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Sol Seppy

Sol Seppy

Her album is the sort of slow-burning wonder that you should still be listening to in February 2007

The Sunday Times 01/06

The creation of a record can usually be broken down into many parts, each tending to associate with one particular persona or contributor. It takes a village, some say. Such cases don’t apply to Sol Seppy, the debut outing from the heart and mind of Sophie Michalitsianos. The Bells of 1 2, the first record for Sol Seppy, comes from a sacred and singular place, cloaked in untoward solace and inevitable triumph.

All of the songs on The Bells of 1 2 were written and arranged over the past two years by Michalitsianos, a classically trained pianist and cellist, but her musical roots grow much deeper. Born in England, and growing up between there and Australia (with bits of Greece and other parts of Europe scattered about), she was raised with music in her blood, beginning to write songs as early as five years old. “No sooner had we settled in one spot, that it was time to up and off to another. My one true constant was music. In the space between here and there, music wrapped me up in comfort and wonder, surrounding me in anything I wished to see and feel.”

At sixteen, Sophie began writing music for television documentaries and swapping her vocal abilities for free studio time at the EMI studios in Australia. For the next few years, labels would approach her with offers, provided she shifted her image to fit their ideals and sing the pop songs their producers wrote. “Being irritatingly ideal at that time in my life, I politely declined and continued on my own path of exploration.” Here Sophie reached a peculiar juncture, and went to university with the intention of becoming a diplomat, believing she could be of better use in such a role. She soon shifted courses and was accepted into the Sydney Conservatorium of Music, where she studied contemporary composition and orchestration. In due course, she began making a name for herself as Australia’s improvising rock cellist, touring with numerous acts, though the position soon wore itself out, and Sophie decided it was time to move on.

She moved to the US at twenty-three, and not long after touch down received word that Mark Linkous of Sparklehorse had heard her music and wanted her to join up with them for their tour with Radiohead. Sophie obliged, and afterwards found herself contributing on Sparklehorse’s albums, Good Morning Spider and It’s A Wonderful Life.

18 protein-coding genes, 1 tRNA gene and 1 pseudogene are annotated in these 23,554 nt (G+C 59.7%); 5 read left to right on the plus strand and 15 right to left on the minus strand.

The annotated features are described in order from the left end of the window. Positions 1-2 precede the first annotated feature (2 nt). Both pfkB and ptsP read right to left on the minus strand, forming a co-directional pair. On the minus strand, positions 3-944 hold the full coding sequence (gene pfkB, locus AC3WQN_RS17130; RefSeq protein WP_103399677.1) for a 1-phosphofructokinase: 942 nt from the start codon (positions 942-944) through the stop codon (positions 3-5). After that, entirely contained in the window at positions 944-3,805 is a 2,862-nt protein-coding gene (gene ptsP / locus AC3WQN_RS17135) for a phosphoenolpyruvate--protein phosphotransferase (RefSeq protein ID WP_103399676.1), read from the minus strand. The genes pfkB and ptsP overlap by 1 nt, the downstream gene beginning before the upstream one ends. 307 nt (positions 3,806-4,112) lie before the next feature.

After her time with Sparklehorse, Sophie continued pursuing numerous musical avenues, and eventually was able to afford moving to upstate New York, where she could finally set up a studio of her own, though even this conjured up it’s own burdens. “Having the luxury of my own studio was great, but without an engineer to stop me, I destroyed most of what I wrote. To my dismay, my beloved music was turning into a gargantuan mirror and I couldn’t stand it. Barely any songs made it out alive; the studio was like a war zone.” Unbeknownst to her, a major change was approaching. One night, while Sophie was out, there was an explosion in her studio, which promptly melted every piece of gear she owned, taking the whole house and recordings with it. She relocated, and began rebuilding another studio from scratch, and it was here that Sol Seppy began to manifest itself.

“I couldn’t see myself putting out a record before this” says Sophie. The catalysts for The Bells of 1 2 had long been developing, but had taken time to firmly materialize into a cohesive vision, apparent on the record. As the sole voice and creator behind Sol Seppy, Sophie landed not only the role of writer and performer for The Bells of 1 2, but also that of engineer and producer, with some additional mixing duties by Paul Antonell; all in all, a very substantial task for one person to surmount. As a result, the record is a true testament to the kinetic power of one’s own emancipation from the weighty trials that come hand in hand with the creative gift. “There was a strange joy around these songs in the studio.” This haunting, yet uplifting underpinning permeates most of the songs on the record.

Sol Seppy, the venture born of a longing for some perhaps unrealizable escape, has returned upon itself with an internal response, bearing the title, The Bells of 1 2. It’s celestial romanticism glows in the enchanting vocals of Sophie, each track a channel to some uncanny territory. Slo Fuzz beckons with an affectionately plaintive chorus, wishing to fly away, bubbling over ethereal melody lines. Wonderland tells the story of an artist with the sinking feeling that a change will never come. Come Running is a curious ode to companionship. Enter 2 Human plays out as one of the most heartrending incitements in recent years. Each song is more than enough to get lost in.

This enchanting record has finally seen its completion, a benchmark for Sophie’s Sol Seppy, and a tribute to the unfolding of one artist’s spectacular vision. The Bells of 1 2 is prismatic by nature, with Sophie’s guiding light splitting into an wide array of sonic colors. “It’s the discovery of beauty that inspires me the most,” she says, clandestinely hinting at an endless impetus for the songs of Sol Seppy.